DiMaio and Wirths introduce legislation prohibiting reusable bags during coronavirus health emergency
TRENTON, N.J. – To further protect the public’s health and prevent the spread of germs during the coronavirus outbreak, Assemblymen John DiMaio and Hal Wirths are introducing legislation (A3931) to prohibit reusable carryout bags in grocery stores during the COVID-19 state of emergency.
“Reusable bags, just like any purchases that are brought home and then back to the store, could be contaminated with the coronavirus and we just can’t risk it. The health of our citizens, especially our most vulnerable populations, is our number one priority,” explained DiMaio.
DiMaio noted that the governor signed a bill (A3865) in March that bans stores from accepting returns of groceries and other purchases during, and for 30 days following, a state of emergency declared in response to COVID-19.
“Some grocery stores have already banned reusable bags during this time because they wanted to limit exposure to germs and viruses coming from the outside,” said Wirths (R-Sussex). “We need this legislation to override single-use bag bans in municipalities that may not be considering the health consequences for their customers. It also gives stores a tool to stop the spread of germs from reusable bags.”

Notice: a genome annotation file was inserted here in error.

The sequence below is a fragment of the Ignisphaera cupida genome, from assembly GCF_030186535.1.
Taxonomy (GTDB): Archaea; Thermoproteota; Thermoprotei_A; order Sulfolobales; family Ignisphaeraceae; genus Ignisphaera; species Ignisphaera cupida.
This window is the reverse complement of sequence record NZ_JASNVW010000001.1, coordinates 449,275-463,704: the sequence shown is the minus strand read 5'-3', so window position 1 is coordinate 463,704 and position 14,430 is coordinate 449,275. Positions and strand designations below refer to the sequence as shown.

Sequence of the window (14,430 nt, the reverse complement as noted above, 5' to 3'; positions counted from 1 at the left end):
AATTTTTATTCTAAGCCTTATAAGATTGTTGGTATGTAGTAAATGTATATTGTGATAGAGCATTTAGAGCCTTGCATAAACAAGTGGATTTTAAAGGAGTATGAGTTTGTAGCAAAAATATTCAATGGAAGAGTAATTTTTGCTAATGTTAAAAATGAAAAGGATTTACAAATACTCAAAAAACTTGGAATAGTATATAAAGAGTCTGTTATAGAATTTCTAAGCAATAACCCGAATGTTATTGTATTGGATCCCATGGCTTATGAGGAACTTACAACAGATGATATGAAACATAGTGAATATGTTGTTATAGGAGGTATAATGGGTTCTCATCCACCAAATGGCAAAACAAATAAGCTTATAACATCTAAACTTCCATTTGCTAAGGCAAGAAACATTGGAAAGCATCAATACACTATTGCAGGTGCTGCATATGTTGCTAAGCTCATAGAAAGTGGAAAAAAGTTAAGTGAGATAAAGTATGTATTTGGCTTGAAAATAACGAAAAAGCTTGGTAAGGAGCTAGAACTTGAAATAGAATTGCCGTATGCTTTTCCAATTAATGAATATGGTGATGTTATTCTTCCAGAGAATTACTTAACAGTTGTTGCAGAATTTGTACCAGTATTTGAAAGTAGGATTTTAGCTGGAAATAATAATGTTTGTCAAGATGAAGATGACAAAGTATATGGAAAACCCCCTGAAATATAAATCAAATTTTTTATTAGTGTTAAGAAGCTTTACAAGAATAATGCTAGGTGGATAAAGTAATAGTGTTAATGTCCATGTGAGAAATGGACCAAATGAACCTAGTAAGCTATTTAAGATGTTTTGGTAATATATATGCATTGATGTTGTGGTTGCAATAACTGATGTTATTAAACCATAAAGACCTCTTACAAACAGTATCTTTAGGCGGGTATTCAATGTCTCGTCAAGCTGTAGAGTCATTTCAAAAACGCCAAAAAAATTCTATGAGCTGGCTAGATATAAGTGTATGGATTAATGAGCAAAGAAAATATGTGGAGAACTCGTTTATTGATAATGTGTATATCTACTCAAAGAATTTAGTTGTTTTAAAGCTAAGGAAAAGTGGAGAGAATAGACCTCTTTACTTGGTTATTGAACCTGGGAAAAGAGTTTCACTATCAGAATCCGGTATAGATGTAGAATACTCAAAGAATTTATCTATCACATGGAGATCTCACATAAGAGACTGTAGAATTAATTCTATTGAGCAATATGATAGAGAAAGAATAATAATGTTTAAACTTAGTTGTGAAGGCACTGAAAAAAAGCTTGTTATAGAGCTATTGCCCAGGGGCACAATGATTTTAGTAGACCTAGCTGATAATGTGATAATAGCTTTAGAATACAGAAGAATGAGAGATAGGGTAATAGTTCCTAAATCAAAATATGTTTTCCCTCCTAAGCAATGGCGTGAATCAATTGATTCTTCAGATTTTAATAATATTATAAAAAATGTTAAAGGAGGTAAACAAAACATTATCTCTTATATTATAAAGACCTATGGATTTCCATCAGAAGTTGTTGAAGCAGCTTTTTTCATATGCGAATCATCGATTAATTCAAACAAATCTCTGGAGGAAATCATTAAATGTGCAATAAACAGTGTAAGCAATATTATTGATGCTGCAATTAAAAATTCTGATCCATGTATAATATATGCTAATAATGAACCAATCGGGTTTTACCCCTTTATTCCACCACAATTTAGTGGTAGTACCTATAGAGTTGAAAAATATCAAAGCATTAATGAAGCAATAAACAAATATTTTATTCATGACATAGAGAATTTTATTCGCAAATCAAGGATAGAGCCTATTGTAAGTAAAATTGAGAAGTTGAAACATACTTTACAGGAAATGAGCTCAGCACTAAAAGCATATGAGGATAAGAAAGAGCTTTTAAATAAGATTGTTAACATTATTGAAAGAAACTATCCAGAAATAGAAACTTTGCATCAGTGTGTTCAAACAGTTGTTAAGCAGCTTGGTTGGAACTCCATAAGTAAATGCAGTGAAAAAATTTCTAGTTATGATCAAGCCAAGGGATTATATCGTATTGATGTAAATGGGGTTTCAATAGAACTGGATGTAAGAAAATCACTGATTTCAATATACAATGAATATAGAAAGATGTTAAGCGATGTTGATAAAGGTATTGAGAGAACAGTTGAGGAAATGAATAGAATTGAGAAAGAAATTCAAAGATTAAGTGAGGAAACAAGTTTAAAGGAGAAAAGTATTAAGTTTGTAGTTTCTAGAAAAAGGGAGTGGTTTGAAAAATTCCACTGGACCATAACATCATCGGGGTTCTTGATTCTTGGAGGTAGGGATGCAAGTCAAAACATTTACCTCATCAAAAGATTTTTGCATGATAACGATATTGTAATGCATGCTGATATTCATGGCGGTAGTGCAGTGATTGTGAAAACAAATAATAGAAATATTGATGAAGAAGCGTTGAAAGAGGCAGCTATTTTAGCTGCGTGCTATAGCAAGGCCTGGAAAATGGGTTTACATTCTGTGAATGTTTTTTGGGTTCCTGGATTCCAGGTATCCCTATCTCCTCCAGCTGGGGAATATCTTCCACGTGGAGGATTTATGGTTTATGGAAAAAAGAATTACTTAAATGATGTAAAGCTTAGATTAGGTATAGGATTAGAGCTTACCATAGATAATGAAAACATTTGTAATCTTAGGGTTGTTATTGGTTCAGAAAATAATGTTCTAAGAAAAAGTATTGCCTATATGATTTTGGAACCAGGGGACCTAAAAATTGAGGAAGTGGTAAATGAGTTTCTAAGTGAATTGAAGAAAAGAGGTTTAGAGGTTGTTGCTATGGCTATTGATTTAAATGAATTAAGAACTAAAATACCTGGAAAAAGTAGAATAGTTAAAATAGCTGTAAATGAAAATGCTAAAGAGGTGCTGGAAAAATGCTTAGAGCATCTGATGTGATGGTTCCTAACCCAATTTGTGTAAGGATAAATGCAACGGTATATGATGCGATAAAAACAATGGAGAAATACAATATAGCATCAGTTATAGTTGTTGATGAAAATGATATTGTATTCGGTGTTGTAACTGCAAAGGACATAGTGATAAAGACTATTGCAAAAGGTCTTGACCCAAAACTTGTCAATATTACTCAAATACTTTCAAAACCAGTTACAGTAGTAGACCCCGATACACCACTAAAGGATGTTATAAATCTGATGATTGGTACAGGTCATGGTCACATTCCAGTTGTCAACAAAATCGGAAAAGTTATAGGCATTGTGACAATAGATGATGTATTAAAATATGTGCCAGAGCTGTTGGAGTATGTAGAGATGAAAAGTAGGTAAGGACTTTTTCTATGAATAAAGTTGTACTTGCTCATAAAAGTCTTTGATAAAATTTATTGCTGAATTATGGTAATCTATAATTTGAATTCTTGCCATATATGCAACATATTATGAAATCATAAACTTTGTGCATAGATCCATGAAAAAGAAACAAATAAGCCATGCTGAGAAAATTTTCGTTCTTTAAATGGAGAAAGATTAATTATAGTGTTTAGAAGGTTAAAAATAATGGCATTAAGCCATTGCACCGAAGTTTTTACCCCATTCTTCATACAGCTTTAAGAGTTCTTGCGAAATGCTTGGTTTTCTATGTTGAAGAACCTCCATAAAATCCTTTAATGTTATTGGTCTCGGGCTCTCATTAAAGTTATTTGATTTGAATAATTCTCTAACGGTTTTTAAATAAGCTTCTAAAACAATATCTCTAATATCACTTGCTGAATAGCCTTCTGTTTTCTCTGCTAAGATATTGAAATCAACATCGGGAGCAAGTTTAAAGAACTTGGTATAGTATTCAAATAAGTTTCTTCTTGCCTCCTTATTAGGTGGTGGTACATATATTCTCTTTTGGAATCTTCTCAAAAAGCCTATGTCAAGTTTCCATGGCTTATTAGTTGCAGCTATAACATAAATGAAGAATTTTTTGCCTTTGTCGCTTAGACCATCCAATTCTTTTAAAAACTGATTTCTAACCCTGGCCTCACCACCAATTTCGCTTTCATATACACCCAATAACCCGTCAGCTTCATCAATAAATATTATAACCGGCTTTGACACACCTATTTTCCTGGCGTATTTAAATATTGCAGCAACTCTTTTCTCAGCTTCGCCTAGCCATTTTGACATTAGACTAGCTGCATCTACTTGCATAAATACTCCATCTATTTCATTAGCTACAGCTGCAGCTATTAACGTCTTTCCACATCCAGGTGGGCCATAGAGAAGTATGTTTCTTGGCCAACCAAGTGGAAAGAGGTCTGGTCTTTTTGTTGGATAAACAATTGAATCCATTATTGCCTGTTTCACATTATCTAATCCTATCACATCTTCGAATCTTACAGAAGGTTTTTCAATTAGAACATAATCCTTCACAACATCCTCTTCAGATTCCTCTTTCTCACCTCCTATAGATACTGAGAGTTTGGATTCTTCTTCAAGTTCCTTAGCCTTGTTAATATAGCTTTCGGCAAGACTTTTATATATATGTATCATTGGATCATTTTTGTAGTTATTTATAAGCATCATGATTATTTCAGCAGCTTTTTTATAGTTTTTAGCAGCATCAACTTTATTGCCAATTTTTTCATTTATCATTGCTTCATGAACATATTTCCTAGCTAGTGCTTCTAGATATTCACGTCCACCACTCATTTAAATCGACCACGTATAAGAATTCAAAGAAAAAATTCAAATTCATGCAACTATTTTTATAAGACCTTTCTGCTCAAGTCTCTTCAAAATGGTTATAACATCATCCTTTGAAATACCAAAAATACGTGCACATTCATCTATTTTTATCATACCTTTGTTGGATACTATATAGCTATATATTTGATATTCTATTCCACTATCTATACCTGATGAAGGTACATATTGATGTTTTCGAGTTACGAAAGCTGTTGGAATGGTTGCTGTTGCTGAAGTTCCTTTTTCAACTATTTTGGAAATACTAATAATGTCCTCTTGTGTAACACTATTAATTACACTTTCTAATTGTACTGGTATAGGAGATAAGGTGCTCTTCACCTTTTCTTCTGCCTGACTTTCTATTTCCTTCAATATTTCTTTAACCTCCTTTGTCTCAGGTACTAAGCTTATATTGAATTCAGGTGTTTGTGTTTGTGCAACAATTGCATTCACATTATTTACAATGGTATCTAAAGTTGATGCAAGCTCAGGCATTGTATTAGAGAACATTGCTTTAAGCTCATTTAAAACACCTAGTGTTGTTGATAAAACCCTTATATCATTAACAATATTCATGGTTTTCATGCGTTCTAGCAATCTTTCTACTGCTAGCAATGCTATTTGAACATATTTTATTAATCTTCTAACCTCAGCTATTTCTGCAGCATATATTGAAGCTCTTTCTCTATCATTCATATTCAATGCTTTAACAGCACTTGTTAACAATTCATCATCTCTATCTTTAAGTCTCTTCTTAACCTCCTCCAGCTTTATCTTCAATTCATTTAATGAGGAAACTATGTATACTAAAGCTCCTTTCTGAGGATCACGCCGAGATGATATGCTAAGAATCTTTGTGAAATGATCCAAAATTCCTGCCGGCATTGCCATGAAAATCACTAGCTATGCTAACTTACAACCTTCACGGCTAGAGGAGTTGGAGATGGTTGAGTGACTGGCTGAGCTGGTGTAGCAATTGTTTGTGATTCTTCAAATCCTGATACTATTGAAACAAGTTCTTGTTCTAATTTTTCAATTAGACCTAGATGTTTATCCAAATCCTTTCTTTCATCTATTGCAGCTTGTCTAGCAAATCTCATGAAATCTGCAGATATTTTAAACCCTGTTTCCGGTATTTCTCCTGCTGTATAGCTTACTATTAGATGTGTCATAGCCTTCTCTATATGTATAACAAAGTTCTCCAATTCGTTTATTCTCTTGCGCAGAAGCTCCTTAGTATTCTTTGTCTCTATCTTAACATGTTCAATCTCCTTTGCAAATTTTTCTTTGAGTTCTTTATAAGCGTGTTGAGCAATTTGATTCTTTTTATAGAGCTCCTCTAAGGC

DiMaio and Wirths’ bill suspends local ordinances concerning the provision of single-use plastic carryout bags and prohibits reusable bags in stores during, and for 30 days after, the coronavirus public health emergency and state of emergency. New Jersey grocery stores and food service businesses would be required to post a notice at each entrance notifying customers that they are not permitted to carry reusable bags in order to control the spread of the coronavirus.
A 2011 study from the University of Arizona and Loma Linda University found bacteria in 99 percent of the reusable bags they tested. A group that represents the U.S. plastic bag manufacturing and recycling industry reported that as many as nine out of 10 people who go to grocery stores are at risk of infection because of contaminated reusable bags that cross-contaminated another surface. In fact, an outbreak of viral gastroenteritis among a girls’ soccer team in Oregon was traced to a reusable grocery bag.
The Assemblymen introduced their legislation Thursday.
As of Thursday afternoon, the number of coronavirus cases in the state rose to 51,027 with 1,700 deaths.